where: BM = represents the Master Budget; BCD = budget of direct expenses; BCIP = budget of indirect production expenses; BCGA = budget of general administrative expenses; BD = budget of sales-related expenses
Source: Processed data, collected from the Power Complex of Hunedoara — Mining Division Branch
After the elaboration of the budgets, they are transmitted to the persons in charge with their execution. Representing a way of short-term control, and including all the aspects of the activity of the economic entity in a coherent set of numerical forecasts, the budgets must concern the operation, purchase, sales, investments etc.
Elaboration of the budget and calculation of the cost per unit for the product coal — pit coal
Next, using the grouping of the production expenses per calculation items, we can elaborate, for the Mine of Lupeni, the budget of the cost per unit of coal – pit coal product. Using the data recorded in the budgets of partial expenses, we can highlight the budget of the costs per tonne of mined coal. A basic requirement in the application of an efficient strategy in the domain of the production costs is the well thought-out dimensioning of the cost per unit of product. In this respect, on the whole level of the mine, one can elaborate the budget of the cost per unit of product, using the grouping of the production expenses per calculation items.
The substantiation of the budget of the unitary cost per tonne of coal is done based on the data recorded in the budgets of partial expenses, which are part of the master budget of the mine’s production cost. Thus, the expenses recorded in the budgets elaborated in the previous sub-chapter are taken over in the budget of the cost per unit, and re-grouped according to the classification – on calculation items.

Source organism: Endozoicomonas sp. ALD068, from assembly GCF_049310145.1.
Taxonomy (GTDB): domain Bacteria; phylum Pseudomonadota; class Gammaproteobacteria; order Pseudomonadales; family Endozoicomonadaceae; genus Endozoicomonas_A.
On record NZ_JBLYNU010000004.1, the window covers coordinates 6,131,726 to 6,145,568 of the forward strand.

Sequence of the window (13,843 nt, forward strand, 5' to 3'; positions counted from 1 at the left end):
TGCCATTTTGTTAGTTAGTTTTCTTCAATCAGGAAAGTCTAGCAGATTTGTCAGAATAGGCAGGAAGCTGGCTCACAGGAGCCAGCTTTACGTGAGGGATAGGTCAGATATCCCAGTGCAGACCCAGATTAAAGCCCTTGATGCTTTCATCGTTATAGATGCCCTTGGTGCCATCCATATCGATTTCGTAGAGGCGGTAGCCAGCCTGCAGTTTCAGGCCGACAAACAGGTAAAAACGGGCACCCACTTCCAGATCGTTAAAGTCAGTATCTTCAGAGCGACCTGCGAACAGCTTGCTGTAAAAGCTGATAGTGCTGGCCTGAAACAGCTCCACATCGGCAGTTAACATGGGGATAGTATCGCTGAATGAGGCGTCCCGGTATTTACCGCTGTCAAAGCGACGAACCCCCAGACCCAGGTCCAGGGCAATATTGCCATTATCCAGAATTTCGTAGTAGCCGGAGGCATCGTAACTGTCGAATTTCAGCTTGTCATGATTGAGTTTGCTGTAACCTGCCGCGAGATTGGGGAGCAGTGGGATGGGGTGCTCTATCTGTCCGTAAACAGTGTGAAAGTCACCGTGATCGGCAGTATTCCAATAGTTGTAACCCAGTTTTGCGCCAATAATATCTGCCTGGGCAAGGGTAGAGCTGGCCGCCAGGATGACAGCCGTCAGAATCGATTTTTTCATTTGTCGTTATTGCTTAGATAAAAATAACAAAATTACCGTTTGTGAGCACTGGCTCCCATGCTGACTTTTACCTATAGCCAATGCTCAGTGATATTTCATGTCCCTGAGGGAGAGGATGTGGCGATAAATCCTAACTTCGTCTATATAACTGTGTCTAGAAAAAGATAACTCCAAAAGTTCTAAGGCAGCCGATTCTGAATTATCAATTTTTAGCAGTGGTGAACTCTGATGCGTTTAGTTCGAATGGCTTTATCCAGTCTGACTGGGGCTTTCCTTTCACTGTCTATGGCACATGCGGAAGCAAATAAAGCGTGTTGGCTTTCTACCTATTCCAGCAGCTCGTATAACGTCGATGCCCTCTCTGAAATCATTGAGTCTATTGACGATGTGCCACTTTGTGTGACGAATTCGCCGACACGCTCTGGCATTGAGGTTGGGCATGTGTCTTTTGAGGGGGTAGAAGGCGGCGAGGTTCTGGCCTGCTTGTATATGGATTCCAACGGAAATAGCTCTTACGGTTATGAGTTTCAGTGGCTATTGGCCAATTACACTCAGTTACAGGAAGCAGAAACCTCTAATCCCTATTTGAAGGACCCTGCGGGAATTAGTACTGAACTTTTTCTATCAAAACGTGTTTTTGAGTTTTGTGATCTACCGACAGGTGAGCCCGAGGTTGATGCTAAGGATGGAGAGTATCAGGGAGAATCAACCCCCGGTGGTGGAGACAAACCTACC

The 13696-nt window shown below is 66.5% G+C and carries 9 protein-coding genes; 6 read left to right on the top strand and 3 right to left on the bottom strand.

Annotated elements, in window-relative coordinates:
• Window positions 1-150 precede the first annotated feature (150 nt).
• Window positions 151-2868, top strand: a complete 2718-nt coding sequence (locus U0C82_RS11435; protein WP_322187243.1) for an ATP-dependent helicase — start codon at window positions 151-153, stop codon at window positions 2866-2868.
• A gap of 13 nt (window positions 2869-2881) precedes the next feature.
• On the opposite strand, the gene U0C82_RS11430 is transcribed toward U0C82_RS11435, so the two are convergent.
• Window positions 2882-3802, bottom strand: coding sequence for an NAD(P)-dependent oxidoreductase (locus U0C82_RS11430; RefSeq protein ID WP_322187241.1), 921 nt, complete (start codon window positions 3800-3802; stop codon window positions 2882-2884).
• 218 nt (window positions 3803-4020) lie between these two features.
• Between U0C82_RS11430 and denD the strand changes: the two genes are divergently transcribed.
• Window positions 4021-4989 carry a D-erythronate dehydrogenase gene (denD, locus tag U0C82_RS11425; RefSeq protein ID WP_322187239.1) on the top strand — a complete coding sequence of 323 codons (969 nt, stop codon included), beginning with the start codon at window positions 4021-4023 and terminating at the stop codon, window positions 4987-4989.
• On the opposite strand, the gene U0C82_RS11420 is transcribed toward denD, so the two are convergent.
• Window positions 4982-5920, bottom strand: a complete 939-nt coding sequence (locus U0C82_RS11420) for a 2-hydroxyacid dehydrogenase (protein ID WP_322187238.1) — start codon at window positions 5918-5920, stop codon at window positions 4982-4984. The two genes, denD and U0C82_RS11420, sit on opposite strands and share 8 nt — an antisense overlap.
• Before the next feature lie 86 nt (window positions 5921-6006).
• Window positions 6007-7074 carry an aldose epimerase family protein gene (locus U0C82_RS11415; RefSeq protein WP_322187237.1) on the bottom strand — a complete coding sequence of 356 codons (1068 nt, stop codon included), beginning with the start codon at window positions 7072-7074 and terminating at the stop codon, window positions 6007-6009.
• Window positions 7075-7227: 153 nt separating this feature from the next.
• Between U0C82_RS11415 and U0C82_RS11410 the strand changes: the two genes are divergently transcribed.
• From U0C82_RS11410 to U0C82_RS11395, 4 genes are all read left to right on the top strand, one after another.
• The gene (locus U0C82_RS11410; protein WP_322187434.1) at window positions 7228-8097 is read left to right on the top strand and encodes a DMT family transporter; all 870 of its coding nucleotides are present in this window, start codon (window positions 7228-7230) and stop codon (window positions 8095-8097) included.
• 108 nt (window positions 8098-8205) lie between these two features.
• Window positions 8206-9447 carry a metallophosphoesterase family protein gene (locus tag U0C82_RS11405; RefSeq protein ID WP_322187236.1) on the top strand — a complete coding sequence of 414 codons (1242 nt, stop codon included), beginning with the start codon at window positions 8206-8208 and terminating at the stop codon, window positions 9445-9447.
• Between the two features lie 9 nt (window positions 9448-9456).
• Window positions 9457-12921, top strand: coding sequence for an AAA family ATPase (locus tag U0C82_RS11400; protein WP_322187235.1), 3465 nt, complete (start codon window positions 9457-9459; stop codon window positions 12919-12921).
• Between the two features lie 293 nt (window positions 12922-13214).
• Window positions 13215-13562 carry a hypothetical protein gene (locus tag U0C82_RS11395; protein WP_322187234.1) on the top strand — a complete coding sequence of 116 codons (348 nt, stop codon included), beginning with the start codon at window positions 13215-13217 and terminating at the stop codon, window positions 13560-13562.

Consequently, in Table no. 10 we present the model of budget of the cost per production unit drafted for the coal mine under analysis, i.e. the Mine of Lupeni, for the year 2015.
Source: Processed data, collected from Coal Mine of Lupeni
As one can see in this table, on the level of the budgetary year 2015, the standard production volume of the coal mine is foreseen to be 503,100 tonnes, the commodity production is foreseen to be102,129 thousands RON, and the price per unit according to our calculations is of 202.99 RON/tonne. Thus, we can calculate the cost per unit for a tonne of mined coal, using the following relation:
Calculation of the cost per unit (Cu)
where: BCu is the budgeted cost per unit, is the sum of the total expenses of the three sectors, Q is the physical production (tonnes of mined coal). Replacing the symbols by numbers in relation no. 15, we obtain the budgeted cost per unit, pertaining to a tonne of coal:
Replacing, in the denominator, the total expenses by the expenses per primary expense items, we obtain the cost per unit for each expense item, in turn. These dat are presented in table 11.
Source: Processed data, collected from the Power Complex of Hunedoara — Mining Division Branch
If the management by budgets is applied by the leadership of the companies in the coal mining industry, the analysis of the deviations is an objective necessity, since the deviations need to be justified according to their nature: nominal, positive, negative or exceptional deviations. These centralizing budgets of the production expenses triggered by the activity in each production sector need to be related to the responsibility area of the head-of-sector, which will facilitate the monitoring, the control and the analysis of the way the costs are charged within the limits established by the budgets. The Power Complex of Hunedoara — Mining Division Branch will centralize the budgets from all the mines subordinated to it, elaborating the proposition of budget, which needs to be presented to the Administrative Board for validation. The success of budgeting in these companies will depend completely on the qualities and concern of the employees regarding the accomplishment of the budget goals.